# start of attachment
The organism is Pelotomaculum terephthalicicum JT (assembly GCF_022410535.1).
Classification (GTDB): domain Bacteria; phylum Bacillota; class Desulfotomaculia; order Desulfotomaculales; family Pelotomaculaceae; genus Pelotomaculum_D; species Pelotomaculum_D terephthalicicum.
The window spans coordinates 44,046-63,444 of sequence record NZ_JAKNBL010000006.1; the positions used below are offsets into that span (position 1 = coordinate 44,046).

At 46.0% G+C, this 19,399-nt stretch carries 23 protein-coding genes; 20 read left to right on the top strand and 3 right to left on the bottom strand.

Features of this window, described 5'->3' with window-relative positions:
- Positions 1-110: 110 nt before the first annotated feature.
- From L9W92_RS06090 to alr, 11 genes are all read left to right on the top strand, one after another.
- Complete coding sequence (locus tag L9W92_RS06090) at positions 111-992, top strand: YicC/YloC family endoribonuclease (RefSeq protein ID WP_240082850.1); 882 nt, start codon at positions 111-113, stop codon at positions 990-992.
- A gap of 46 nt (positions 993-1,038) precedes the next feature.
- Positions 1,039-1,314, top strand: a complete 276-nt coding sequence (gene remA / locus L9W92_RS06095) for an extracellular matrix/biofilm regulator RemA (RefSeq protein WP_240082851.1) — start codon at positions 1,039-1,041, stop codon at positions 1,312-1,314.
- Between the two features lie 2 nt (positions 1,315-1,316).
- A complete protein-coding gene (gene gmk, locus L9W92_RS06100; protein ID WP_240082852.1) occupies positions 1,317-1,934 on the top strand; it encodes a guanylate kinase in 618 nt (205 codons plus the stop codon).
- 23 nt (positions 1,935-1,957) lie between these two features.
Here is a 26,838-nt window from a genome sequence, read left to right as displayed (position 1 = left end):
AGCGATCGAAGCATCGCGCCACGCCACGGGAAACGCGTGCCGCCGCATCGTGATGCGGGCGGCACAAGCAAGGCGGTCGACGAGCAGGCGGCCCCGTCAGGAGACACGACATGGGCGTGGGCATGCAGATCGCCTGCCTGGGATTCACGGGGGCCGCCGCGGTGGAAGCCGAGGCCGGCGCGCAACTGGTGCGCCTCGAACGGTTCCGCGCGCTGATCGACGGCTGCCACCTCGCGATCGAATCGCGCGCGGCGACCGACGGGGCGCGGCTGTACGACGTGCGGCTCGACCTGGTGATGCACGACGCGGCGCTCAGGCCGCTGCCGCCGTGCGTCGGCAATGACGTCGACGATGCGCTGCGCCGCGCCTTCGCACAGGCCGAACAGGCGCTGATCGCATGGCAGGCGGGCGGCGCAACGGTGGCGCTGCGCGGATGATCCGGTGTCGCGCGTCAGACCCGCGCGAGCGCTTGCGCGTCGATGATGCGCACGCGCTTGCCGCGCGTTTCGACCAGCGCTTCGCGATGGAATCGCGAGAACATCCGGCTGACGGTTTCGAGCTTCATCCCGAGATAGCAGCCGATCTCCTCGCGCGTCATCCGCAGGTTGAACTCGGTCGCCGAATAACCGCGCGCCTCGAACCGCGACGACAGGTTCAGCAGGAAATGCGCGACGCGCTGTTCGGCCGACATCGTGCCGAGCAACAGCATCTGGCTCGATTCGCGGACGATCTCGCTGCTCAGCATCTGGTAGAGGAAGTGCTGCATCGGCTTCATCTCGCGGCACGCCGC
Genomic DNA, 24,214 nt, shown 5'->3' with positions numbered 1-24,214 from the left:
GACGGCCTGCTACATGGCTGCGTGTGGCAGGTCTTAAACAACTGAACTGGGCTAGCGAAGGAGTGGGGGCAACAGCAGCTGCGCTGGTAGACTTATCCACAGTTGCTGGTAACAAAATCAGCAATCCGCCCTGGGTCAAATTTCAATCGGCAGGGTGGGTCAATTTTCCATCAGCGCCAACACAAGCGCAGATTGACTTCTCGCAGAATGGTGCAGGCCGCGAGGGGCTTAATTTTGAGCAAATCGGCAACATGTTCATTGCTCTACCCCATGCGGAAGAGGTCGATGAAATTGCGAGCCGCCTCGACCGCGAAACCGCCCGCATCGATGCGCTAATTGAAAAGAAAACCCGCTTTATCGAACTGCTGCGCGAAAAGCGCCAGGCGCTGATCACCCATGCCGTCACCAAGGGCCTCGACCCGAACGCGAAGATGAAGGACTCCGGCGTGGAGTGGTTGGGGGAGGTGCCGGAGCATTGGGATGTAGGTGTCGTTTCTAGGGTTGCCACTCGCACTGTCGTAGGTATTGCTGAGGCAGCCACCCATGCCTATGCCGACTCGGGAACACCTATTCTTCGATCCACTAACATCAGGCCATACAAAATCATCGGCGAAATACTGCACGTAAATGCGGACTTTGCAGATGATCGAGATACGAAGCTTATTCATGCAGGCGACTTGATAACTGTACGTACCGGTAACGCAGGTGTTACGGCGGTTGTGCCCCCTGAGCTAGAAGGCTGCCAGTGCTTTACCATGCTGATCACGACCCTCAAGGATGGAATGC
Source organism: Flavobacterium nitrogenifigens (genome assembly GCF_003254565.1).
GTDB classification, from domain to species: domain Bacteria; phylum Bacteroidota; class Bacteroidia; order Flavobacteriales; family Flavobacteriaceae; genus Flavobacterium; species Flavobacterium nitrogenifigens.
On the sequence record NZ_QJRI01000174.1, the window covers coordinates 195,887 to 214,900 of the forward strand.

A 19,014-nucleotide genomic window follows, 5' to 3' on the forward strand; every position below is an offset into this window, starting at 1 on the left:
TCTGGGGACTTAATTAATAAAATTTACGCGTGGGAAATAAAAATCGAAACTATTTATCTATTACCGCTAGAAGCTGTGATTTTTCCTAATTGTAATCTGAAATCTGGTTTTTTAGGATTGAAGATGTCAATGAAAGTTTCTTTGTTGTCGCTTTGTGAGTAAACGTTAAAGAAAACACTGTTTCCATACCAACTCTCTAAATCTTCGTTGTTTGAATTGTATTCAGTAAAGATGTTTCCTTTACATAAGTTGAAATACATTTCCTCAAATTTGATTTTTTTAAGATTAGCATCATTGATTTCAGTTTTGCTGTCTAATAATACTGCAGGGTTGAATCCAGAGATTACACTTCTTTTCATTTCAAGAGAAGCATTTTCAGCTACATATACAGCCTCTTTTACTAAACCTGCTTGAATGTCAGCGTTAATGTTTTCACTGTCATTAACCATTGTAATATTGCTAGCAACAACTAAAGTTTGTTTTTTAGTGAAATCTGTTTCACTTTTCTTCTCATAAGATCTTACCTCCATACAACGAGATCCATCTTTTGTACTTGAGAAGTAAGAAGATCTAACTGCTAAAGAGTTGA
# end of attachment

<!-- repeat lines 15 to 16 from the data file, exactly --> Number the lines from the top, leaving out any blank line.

AGCGATCGAAGCATCGCGCCACGCCACGGGAAACGCGTGCCGCCGCATCGTGATGCGGGCGGCACAAGCAAGGCGGTCGACGAGCAGGCGGCCCCGTCAGGAGACACGACATGGGCGTGGGCATGCAGATCGCCTGCCTGGGATTCACGGGGGCCGCCGCGGTGGAAGCCGAGGCCGGCGCGCAACTGGTGCGCCTCGAACGGTTCCGCGCGCTGATCGACGGCTGCCACCTCGCGATCGAATCGCGCGCGGCGACCGACGGGGCGCGGCTGTACGACGTGCGGCTCGACCTGGTGATGCACGACGCGGCGCTCAGGCCGCTGCCGCCGTGCGTCGGCAATGACGTCGACGATGCGCTGCGCCGCGCCTTCGCACAGGCCGAACAGGCGCTGATCGCATGGCAGGCGGGCGGCGCAACGGTGGCGCTGCGCGGATGATCCGGTGTCGCGCGTCAGACCCGCGCGAGCGCTTGCGCGTCGATGATGCGCACGCGCTTGCCGCGCGTTTCGACCAGCGCTTCGCGATGGAATCGCGAGAACATCCGGCTGACGGTTTCGAGCTTCATCCCGAGATAGCAGCCGATCTCCTCGCGCGTCATCCGCAGGTTGAACTCGGTCGCCGAATAACCGCGCGCCTCGAACCGCGACGACAGGTTCAGCAGGAAATGCGCGACGCGCTGTTCGGCCGACATCGTGCCGAGCAACAGCATCTGGCTCGATTCGCGGACGATCTCGCTGCTCAGCATCTGGTAGAGGAAGTGCTGCATCGGCTTCATCTCGCGGCACGCCGC
Genomic DNA, 24,214 nt, shown 5'->3' with positions numbered 1-24,214 from the left: